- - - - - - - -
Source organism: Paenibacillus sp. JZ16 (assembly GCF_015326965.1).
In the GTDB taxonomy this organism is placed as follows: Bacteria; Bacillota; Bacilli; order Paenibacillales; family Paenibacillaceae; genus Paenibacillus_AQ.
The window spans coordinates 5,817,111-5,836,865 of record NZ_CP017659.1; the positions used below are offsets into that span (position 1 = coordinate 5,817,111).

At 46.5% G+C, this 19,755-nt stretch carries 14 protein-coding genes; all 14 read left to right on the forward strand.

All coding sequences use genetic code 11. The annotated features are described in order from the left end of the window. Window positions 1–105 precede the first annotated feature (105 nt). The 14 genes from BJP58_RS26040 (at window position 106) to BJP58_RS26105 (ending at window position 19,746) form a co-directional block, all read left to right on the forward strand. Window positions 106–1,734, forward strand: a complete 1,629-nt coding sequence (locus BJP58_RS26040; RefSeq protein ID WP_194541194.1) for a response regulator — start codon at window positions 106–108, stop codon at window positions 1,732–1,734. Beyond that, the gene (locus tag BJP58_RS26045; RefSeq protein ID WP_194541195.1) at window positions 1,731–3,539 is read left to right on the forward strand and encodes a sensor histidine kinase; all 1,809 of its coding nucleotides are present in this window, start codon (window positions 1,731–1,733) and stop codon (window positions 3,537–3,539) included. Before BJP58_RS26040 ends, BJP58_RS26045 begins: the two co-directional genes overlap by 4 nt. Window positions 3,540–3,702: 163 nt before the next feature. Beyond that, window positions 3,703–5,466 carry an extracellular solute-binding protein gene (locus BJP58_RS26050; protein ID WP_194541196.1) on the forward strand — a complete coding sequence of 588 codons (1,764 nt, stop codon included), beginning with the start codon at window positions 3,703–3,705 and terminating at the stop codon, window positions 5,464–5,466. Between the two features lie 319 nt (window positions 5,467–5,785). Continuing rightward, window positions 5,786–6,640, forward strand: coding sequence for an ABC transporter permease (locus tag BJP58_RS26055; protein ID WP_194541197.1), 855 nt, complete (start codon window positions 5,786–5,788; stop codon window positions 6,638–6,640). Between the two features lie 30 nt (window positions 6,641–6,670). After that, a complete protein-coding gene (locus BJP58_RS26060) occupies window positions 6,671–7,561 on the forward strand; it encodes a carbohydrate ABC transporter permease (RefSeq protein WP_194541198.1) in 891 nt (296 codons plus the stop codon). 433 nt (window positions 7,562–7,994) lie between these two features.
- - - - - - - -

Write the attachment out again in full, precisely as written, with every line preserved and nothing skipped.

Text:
Source organism: Paenibacillus sp. JZ16 (assembly GCF_015326965.1).
In the GTDB taxonomy this organism is placed as follows: Bacteria; Bacillota; Bacilli; order Paenibacillales; family Paenibacillaceae; genus Paenibacillus_AQ.
The window spans coordinates 5,817,111-5,836,865 of record NZ_CP017659.1; the positions used below are offsets into that span (position 1 = coordinate 5,817,111).

At 46.5% G+C, this 19,755-nt stretch carries 14 protein-coding genes; all 14 read left to right on the forward strand.

All coding sequences use genetic code 11. The annotated features are described in order from the left end of the window. Window positions 1–105 precede the first annotated feature (105 nt). The 14 genes from BJP58_RS26040 (at window position 106) to BJP58_RS26105 (ending at window position 19,746) form a co-directional block, all read left to right on the forward strand. Window positions 106–1,734, forward strand: a complete 1,629-nt coding sequence (locus BJP58_RS26040; RefSeq protein ID WP_194541194.1) for a response regulator — start codon at window positions 106–108, stop codon at window positions 1,732–1,734. Beyond that, the gene (locus tag BJP58_RS26045; RefSeq protein ID WP_194541195.1) at window positions 1,731–3,539 is read left to right on the forward strand and encodes a sensor histidine kinase; all 1,809 of its coding nucleotides are present in this window, start codon (window positions 1,731–1,733) and stop codon (window positions 3,537–3,539) included. Before BJP58_RS26040 ends, BJP58_RS26045 begins: the two co-directional genes overlap by 4 nt. Window positions 3,540–3,702: 163 nt before the next feature. Beyond that, window positions 3,703–5,466 carry an extracellular solute-binding protein gene (locus BJP58_RS26050; protein ID WP_194541196.1) on the forward strand — a complete coding sequence of 588 codons (1,764 nt, stop codon included), beginning with the start codon at window positions 3,703–3,705 and terminating at the stop codon, window positions 5,464–5,466. Between the two features lie 319 nt (window positions 5,467–5,785). Continuing rightward, window positions 5,786–6,640, forward strand: coding sequence for an ABC transporter permease (locus tag BJP58_RS26055; protein ID WP_194541197.1), 855 nt, complete (start codon window positions 5,786–5,788; stop codon window positions 6,638–6,640). Between the two features lie 30 nt (window positions 6,641–6,670). After that, a complete protein-coding gene (locus BJP58_RS26060) occupies window positions 6,671–7,561 on the forward strand; it encodes a carbohydrate ABC transporter permease (RefSeq protein WP_194541198.1) in 891 nt (296 codons plus the stop codon). 433 nt (window positions 7,562–7,994) lie between these two features.